Fire heats up forest study
May 9, 2003
Most studies on the effects of fires on the forest are done after the fact.
But, happenstance has given scientists at the University of Nevada, Reno an opportunity to study the Tahoe basin forest before and after last year’s Gondola fire.
University researchers are studying 10 acres of forest just below Heavenly Ski Resort. UNR professor Wally Miller said the July 3 fire damaged trees on roughly half the site.
“The fire cut a swath right through the middle of the plots,” he said.
Because the blaze burned right through forest that was already under study, scientists have a good baseline from which to study the effects of the fire.
“We never really have preburn data,” he said. “We happened to have a year studying that section of forest. We’d done a number of biomass inventories and collections of soil samples. That’s kind of the neat thing about this. You can’t predict where a fire is going to burn. We were just in the right place at the right time.”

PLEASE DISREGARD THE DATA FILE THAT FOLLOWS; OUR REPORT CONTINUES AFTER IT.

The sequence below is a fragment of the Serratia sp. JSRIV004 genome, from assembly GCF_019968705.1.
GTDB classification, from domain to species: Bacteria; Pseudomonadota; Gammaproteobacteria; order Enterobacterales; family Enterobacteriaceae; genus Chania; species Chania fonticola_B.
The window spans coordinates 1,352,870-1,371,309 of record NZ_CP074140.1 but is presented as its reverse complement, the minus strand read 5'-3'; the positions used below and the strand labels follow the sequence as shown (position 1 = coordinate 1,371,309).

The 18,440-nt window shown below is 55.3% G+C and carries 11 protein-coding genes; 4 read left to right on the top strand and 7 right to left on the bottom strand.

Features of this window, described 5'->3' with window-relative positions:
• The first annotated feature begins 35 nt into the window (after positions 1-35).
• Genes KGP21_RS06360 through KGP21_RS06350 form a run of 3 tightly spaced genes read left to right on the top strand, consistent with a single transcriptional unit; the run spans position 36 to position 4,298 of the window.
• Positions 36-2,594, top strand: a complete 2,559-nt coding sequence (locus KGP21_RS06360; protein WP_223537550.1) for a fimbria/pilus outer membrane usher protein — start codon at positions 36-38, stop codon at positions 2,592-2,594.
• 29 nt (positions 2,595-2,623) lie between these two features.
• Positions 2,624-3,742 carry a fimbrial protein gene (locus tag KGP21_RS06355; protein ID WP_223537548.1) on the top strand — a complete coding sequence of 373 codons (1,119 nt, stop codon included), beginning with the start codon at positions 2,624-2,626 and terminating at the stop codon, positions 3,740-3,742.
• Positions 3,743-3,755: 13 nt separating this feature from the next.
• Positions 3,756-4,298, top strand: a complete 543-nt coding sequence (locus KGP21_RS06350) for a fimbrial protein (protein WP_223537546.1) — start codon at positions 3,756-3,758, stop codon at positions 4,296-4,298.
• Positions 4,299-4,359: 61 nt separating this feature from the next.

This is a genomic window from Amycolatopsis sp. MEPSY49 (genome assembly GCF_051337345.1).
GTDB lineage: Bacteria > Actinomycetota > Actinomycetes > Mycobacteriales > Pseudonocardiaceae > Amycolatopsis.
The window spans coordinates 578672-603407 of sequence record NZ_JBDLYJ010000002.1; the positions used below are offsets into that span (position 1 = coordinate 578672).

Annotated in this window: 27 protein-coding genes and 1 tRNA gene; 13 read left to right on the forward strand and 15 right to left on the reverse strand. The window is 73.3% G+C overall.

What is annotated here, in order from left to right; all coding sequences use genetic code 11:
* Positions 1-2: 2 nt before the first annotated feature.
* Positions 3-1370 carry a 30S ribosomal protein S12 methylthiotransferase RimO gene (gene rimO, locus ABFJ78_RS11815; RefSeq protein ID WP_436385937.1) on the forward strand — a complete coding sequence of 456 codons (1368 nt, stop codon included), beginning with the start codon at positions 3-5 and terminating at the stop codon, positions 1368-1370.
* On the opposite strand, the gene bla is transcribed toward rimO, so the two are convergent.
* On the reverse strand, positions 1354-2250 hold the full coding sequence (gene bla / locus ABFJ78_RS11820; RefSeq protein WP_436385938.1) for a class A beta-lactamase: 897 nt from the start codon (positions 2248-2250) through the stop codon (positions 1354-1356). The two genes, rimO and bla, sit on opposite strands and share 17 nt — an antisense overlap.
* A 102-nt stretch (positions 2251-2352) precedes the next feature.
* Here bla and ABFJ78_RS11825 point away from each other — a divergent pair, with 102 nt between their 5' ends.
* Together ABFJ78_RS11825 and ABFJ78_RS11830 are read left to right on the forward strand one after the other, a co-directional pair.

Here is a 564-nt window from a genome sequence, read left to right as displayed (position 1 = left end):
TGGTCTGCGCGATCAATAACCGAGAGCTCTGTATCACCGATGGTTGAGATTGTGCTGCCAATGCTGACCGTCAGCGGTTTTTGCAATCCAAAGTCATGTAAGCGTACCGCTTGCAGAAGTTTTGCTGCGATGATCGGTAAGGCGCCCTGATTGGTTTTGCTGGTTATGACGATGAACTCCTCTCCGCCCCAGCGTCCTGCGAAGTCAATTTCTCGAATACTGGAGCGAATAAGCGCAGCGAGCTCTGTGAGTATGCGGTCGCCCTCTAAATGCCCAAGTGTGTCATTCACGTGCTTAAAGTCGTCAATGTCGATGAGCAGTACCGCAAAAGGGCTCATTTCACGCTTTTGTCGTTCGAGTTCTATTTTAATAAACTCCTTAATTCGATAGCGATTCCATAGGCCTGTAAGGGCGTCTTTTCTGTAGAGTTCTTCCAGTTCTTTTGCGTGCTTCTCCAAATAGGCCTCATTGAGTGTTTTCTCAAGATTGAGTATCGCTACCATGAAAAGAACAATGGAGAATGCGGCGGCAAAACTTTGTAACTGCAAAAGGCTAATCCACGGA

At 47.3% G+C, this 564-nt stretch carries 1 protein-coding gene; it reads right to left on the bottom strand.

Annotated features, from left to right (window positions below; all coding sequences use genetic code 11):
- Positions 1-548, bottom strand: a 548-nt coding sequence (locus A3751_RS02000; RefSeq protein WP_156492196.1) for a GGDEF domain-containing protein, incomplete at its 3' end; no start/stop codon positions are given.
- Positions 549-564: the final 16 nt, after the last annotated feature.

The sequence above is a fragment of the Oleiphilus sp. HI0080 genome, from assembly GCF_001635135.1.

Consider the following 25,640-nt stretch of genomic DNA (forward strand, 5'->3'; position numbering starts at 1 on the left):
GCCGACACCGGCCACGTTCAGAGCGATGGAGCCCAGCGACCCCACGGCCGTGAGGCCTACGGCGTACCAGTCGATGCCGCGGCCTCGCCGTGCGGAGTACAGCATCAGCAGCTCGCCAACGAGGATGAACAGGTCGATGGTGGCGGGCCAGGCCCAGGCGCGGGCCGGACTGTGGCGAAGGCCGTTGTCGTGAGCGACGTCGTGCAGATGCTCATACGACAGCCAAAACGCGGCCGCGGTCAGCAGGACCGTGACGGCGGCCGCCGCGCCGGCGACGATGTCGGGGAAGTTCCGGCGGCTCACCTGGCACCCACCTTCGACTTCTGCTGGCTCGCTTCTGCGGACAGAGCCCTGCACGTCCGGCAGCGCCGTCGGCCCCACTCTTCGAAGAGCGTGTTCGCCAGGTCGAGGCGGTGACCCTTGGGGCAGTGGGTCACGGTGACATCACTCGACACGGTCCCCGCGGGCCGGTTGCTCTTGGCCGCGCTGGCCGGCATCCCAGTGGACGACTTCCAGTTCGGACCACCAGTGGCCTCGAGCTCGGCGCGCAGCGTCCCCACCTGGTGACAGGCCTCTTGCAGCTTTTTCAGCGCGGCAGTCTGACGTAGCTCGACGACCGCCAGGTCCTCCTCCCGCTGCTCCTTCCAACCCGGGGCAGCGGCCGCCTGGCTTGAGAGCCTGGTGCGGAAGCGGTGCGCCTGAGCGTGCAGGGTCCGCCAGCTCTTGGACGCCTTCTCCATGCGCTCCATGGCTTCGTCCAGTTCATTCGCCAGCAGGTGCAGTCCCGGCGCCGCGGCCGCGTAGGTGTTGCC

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Miller said he remembered watching the fire on television and knew there was an opportunity to observe what happens after a fire.
“Just three weeks after the fire there was a tremendous hail and rain storm that washed massive amounts of ash into a downslope riparian area,” Miller said. “It filtered out a lot of the stuff before it hit the Lake.”
Miller has taught at UNR for 30 years and has studied the Lake Tahoe Basin for 15 years. He said he hopes funding will hold out long enough to do long-term studies at the site.
“Our intent is to study the site five years down the road and see how the system recovers over time,” he said.
“Some of the trees were burned more severely than others,” he said.
Support for the study comes from the Nevada Agricultural Experiment Station and the U.S. Forest Service Lake Tahoe Basin Management Unit.